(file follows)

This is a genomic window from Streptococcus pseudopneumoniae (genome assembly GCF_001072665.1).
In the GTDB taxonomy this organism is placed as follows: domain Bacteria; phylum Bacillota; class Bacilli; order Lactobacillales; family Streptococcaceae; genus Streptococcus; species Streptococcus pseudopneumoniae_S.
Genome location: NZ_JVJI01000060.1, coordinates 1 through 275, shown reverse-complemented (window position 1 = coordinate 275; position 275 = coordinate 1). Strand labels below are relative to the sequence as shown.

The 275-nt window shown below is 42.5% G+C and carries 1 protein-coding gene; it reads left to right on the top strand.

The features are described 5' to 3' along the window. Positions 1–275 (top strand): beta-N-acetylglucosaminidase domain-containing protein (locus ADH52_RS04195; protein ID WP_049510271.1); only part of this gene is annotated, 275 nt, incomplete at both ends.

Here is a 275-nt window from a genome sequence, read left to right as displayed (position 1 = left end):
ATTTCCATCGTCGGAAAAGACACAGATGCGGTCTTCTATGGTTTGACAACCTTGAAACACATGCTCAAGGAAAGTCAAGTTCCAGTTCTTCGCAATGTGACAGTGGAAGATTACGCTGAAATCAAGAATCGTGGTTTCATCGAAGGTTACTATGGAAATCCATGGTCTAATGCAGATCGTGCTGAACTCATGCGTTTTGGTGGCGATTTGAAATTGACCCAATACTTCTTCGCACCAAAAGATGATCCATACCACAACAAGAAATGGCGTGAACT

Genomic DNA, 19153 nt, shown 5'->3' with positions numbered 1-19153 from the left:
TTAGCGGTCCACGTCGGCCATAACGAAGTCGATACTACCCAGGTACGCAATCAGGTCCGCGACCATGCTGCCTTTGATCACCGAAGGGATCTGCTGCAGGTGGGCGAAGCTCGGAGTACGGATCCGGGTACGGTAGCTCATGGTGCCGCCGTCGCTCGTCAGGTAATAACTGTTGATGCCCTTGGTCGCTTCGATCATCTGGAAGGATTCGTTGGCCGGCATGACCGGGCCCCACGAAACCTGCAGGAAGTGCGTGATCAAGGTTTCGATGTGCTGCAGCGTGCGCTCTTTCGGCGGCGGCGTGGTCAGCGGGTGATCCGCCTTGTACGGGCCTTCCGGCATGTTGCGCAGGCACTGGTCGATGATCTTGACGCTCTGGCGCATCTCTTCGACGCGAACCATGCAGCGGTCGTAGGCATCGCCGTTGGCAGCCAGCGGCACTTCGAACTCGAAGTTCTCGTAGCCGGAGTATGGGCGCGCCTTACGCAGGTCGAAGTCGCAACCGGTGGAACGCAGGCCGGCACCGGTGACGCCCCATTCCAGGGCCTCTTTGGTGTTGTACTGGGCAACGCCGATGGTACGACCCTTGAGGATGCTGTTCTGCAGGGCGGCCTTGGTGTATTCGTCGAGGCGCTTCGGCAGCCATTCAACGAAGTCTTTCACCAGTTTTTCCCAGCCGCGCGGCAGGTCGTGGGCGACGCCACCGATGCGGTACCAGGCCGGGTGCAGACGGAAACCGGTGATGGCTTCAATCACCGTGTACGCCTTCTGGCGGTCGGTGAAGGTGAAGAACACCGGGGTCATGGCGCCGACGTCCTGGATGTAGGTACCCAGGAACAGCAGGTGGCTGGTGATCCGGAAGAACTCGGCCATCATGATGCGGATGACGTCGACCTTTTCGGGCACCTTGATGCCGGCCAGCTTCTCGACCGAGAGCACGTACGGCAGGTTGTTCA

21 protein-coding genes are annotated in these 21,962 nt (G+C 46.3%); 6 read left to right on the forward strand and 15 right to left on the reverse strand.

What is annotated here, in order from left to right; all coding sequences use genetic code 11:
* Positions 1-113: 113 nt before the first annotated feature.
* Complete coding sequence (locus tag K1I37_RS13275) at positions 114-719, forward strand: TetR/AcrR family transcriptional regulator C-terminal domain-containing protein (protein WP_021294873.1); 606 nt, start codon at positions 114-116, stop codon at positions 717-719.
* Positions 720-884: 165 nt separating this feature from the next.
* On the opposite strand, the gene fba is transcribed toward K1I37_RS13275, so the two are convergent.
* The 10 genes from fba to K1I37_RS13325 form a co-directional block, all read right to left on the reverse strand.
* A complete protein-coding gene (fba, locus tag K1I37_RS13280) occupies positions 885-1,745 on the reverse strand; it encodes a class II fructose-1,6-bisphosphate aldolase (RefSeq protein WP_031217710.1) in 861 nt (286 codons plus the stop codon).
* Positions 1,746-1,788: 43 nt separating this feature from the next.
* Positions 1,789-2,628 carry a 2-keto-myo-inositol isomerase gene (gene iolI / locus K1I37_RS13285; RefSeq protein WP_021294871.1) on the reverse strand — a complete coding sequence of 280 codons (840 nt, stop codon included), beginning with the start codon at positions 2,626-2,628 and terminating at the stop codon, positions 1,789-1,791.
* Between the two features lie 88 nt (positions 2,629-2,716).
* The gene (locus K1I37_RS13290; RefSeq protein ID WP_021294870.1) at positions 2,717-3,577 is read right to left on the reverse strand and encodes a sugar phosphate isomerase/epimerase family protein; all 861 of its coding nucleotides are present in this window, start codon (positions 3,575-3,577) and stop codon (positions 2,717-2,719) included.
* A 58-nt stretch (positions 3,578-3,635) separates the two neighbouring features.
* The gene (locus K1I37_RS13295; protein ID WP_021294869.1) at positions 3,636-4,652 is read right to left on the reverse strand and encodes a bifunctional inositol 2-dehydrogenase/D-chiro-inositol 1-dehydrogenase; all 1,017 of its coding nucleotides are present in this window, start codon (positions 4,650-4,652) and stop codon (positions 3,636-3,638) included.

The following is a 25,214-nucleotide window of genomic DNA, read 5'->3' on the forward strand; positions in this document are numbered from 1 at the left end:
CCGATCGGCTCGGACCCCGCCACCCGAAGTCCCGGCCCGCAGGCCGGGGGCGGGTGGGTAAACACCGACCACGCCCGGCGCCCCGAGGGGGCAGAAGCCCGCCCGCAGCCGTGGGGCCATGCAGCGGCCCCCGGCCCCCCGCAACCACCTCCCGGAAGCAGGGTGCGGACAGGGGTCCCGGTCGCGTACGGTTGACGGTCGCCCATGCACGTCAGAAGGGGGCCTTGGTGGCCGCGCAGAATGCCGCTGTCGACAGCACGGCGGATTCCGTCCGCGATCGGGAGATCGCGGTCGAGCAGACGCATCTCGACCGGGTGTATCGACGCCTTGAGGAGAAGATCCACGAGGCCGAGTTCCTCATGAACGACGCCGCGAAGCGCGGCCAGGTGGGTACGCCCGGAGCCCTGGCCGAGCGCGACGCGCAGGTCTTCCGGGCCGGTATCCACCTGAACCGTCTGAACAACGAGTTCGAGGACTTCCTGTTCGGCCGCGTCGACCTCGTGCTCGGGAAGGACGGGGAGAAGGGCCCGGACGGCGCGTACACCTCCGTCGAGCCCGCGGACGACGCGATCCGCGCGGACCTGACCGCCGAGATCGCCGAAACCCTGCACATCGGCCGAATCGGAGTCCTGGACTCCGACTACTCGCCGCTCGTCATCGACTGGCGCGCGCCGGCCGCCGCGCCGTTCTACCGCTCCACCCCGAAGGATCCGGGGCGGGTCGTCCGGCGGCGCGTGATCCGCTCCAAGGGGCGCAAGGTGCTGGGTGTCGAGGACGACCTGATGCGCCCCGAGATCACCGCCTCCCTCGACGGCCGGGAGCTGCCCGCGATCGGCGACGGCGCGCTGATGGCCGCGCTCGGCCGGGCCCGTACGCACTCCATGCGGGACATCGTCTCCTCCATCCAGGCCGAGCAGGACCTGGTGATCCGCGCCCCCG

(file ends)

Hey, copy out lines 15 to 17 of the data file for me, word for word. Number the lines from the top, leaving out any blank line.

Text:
* On the opposite strand, the gene fba is transcribed toward K1I37_RS13275, so the two are convergent.
* The 10 genes from fba to K1I37_RS13325 form a co-directional block, all read right to left on the reverse strand.
* A complete protein-coding gene (fba, locus tag K1I37_RS13280) occupies positions 885-1,745 on the reverse strand; it encodes a class II fructose-1,6-bisphosphate aldolase (RefSeq protein WP_031217710.1) in 861 nt (286 codons plus the stop codon).